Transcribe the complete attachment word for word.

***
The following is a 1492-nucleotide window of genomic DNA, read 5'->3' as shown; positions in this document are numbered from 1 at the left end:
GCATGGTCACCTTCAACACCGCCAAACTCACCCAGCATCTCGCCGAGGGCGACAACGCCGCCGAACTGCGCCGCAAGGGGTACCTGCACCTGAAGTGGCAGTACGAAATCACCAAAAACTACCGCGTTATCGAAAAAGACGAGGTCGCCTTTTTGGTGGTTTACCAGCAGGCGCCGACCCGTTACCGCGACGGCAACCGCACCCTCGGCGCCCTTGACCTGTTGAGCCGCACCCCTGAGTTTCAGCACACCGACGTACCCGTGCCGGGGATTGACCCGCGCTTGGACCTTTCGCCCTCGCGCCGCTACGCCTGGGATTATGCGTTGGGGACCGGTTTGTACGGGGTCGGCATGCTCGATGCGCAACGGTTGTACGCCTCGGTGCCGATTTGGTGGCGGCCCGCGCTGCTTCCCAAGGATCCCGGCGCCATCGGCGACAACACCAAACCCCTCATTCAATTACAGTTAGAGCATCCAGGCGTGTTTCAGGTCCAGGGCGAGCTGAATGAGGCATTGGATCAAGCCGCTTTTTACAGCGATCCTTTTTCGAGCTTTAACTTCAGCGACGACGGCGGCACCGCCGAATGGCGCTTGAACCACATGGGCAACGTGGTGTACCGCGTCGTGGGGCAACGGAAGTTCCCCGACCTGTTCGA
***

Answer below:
The following is a 1492-nucleotide window of genomic DNA, read 5'->3' as shown; positions in this document are numbered from 1 at the left end:
GCATGGTCACCTTCAACACCGCCAAACTCACCCAGCATCTCGCCGAGGGCGACAACGCCGCCGAACTGCGCCGCAAGGGGTACCTGCACCTGAAGTGGCAGTACGAAATCACCAAAAACTACCGCGTTATCGAAAAAGACGAGGTCGCCTTTTTGGTGGTTTACCAGCAGGCGCCGACCCGTTACCGCGACGGCAACCGCACCCTCGGCGCCCTTGACCTGTTGAGCCGCACCCCTGAGTTTCAGCACACCGACGTACCCGTGCCGGGGATTGACCCGCGCTTGGACCTTTCGCCCTCGCGCCGCTACGCCTGGGATTATGCGTTGGGGACCGGTTTGTACGGGGTCGGCATGCTCGATGCGCAACGGTTGTACGCCTCGGTGCCGATTTGGTGGCGGCCCGCGCTGCTTCCCAAGGATCCCGGCGCCATCGGCGACAACACCAAACCCCTCATTCAATTACAGTTAGAGCATCCAGGCGTGTTTCAGGTCCAGGGCGAGCTGAATGAGGCATTGGATCAAGCCGCTTTTTACAGCGATCCTTTTTCGAGCTTTAACTTCAGCGACGACGGCGGCACCGCCGAATGGCGCTTGAACCACATGGGCAACGTGGTGTACCGCGTCGTGGGGCAACGGAAGTTCCCCGACCTGTTCGA